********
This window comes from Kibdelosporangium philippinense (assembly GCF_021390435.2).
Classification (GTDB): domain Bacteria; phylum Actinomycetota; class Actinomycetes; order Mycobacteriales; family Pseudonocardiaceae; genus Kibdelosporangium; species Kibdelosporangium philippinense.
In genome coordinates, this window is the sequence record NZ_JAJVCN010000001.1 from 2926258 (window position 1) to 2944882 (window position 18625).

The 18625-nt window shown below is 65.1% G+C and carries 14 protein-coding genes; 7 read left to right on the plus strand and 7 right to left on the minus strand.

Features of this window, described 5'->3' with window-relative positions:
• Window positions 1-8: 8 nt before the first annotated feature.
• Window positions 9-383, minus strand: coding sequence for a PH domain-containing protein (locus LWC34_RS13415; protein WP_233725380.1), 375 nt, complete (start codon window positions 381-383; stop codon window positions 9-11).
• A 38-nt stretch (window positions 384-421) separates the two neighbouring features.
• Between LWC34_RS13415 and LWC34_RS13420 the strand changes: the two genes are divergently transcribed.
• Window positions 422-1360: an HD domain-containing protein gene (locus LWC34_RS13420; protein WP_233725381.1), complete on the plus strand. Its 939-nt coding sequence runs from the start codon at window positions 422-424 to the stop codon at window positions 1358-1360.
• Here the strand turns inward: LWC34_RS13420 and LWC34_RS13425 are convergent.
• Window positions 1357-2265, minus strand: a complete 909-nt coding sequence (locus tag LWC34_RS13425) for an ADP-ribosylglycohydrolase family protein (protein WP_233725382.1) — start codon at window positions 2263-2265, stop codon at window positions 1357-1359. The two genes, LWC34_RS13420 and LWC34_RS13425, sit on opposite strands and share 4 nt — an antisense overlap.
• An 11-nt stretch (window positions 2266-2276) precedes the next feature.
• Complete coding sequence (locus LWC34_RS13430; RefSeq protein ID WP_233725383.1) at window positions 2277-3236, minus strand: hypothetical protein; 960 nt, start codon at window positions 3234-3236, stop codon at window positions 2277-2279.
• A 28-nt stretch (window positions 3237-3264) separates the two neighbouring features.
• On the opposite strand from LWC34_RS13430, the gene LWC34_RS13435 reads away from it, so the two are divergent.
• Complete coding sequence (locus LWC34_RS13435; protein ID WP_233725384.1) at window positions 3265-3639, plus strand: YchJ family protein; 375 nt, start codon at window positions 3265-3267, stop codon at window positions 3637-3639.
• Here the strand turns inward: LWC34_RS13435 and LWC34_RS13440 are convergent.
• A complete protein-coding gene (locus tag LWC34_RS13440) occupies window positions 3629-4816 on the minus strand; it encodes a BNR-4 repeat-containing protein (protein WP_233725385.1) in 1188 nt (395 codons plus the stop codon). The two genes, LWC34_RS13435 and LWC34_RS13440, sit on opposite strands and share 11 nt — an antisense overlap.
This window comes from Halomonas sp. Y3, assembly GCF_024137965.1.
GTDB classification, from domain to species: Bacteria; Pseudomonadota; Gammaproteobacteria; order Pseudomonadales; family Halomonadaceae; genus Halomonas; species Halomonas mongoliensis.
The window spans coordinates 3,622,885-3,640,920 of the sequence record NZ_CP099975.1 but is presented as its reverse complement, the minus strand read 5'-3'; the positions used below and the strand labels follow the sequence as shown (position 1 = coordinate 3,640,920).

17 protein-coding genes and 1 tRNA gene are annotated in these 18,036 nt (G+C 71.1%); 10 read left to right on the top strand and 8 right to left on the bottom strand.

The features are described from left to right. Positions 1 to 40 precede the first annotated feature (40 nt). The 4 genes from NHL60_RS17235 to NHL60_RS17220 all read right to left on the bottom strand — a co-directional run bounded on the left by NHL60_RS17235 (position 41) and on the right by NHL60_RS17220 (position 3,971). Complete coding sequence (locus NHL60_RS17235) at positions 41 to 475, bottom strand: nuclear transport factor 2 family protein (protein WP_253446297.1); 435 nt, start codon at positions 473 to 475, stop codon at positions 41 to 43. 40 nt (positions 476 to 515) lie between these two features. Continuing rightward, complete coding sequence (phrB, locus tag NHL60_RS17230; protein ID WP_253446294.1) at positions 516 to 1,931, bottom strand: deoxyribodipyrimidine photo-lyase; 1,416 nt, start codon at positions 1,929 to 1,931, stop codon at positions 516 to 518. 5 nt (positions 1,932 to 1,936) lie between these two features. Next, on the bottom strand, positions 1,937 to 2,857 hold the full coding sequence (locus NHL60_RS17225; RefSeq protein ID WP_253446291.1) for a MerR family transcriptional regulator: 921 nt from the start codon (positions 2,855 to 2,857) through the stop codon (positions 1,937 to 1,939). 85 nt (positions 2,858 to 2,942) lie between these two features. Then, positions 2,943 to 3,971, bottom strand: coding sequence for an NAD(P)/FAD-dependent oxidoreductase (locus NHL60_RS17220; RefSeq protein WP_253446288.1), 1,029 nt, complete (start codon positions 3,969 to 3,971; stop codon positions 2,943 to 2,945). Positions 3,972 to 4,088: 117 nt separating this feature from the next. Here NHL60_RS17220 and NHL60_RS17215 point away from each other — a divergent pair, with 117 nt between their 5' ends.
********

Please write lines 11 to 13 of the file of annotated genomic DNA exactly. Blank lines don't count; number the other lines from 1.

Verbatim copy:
• Here the strand turns inward: LWC34_RS13420 and LWC34_RS13425 are convergent.
• Window positions 1357-2265, minus strand: a complete 909-nt coding sequence (locus tag LWC34_RS13425) for an ADP-ribosylglycohydrolase family protein (protein WP_233725382.1) — start codon at window positions 2263-2265, stop codon at window positions 1357-1359. The two genes, LWC34_RS13420 and LWC34_RS13425, sit on opposite strands and share 4 nt — an antisense overlap.
• An 11-nt stretch (window positions 2266-2276) precedes the next feature.